The first economic analysis of growing genetically modified crops on a wide scale has found that the biggest winners were the farmers who decided not to grow them.The article then tries to say they nonetheless benefited from genetic modification:
The study, which looked at maize yields in the corn belt of the United States, found that farmers who continued to grow conventional crops actually earned more money over a 14-year period than those who cultivated GM varieties.
All farmers benefited from the significantly lower level of pests that came about after the introduction of GM maize to the US in 1996, but the conventional farmers who continued to cultivate non-GM varieties also benefited financially from not having to pay the extra costs of purchasing GM seeds.Um, what about not having to pay for the pesticides that go with the GM seeds? The study’s author admits they didn’t study that sort of thing:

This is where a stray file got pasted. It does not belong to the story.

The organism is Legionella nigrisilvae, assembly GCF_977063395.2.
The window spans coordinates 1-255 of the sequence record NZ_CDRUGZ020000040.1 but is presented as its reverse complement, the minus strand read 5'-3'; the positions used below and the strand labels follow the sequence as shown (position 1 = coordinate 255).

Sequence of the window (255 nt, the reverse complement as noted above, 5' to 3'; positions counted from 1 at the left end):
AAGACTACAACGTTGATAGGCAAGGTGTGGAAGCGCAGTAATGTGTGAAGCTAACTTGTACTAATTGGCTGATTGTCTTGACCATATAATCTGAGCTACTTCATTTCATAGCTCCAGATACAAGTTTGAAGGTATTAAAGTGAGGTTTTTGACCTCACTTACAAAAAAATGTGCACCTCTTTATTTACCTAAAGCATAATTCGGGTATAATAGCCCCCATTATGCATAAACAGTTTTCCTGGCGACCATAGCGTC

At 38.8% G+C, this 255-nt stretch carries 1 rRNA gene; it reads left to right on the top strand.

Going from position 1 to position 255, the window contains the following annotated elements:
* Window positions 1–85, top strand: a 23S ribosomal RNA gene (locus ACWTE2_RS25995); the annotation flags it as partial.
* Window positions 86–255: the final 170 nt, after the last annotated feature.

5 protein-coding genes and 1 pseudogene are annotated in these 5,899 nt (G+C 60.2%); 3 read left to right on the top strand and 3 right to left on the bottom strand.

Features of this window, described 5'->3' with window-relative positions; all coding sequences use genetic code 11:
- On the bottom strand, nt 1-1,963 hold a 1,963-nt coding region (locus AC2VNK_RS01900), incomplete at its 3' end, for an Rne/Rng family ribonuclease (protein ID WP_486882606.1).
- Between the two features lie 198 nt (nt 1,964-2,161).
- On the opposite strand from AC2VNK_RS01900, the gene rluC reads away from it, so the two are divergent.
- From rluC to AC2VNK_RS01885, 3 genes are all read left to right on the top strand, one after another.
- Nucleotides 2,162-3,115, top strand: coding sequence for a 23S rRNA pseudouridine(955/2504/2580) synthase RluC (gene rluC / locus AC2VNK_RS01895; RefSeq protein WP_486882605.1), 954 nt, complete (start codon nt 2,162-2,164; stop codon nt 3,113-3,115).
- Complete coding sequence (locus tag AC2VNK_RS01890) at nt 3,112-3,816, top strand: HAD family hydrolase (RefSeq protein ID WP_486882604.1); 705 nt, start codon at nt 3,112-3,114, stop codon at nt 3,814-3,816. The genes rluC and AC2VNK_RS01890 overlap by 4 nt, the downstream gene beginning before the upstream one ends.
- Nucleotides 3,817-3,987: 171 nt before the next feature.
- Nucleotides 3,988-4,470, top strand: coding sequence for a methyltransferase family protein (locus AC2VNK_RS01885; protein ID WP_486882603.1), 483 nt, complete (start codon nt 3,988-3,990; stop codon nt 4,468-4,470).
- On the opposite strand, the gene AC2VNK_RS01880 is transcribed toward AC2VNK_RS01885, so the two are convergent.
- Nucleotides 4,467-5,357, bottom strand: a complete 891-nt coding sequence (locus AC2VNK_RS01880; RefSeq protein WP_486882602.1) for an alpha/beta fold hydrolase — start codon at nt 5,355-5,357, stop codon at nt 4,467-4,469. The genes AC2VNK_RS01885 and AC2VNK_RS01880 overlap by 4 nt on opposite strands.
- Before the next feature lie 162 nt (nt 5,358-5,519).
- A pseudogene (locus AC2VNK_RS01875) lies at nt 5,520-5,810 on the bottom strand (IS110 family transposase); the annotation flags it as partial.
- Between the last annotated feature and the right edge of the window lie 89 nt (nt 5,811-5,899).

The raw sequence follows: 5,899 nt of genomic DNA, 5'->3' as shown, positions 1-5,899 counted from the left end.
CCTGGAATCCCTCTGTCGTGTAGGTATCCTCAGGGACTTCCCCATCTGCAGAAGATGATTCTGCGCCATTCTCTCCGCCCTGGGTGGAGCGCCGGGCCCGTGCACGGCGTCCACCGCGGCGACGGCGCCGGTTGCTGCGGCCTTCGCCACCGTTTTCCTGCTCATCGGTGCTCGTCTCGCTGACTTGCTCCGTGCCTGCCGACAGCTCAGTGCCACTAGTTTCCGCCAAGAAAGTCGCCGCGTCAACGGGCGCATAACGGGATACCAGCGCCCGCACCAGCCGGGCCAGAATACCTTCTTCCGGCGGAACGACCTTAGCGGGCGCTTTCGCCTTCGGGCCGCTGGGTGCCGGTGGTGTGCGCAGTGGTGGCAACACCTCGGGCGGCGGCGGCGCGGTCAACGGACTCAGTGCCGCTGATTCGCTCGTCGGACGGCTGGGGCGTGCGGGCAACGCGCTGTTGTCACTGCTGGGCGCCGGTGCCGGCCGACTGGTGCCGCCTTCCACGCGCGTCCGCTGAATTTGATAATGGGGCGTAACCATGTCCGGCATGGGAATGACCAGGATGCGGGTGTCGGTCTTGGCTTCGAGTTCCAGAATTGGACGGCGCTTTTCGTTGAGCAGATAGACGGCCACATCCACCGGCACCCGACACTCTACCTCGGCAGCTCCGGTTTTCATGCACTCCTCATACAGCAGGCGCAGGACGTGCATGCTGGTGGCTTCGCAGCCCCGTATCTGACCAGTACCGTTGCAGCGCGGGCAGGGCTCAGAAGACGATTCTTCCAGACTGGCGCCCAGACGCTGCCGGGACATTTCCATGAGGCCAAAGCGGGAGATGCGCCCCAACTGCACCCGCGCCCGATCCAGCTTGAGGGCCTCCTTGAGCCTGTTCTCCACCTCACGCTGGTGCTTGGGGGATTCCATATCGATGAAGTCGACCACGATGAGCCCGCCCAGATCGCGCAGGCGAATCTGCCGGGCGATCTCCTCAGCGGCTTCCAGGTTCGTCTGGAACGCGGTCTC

“Additionally, environmental benefits from corn borer suppression are likely occurring, such as less insecticide use, but these benefits have yet to be documented,” Dr Hutchinson said.The Telegraph spelled his name wrong. This appears to be the actual report:
Areawide Suppression of European Corn Borer with Bt Maize Reaps Savings to Non-Bt Maize GrowersThe full text is behind a paywall, but the abstract concludes with:
W. D. Hutchison, E. C. Burkness, P. D. Mitchell, R. D. Moon, T. W. Leslie, S. J. Fleischer, M. Abrahamson, K. L. Hamilton, K. L. Steffey, M. E. Gray, R. L. Hellmich, L. V. Kaster, T. E. Hunt, R. J. Wright, K. Pecinovsky, T. L. Rabaey, B. R. Flood, and E. S. Raun (8 October 2010)
Science 330 (6001), 222. [DOI: 10.1126/science.1190242]
…and highlight economic incentives for growers to maintain non-Bt maize refugia for sustainable insect resistance management.So growing 98% of crops from GM seeds, as is the case in Georgia, is a bad idea.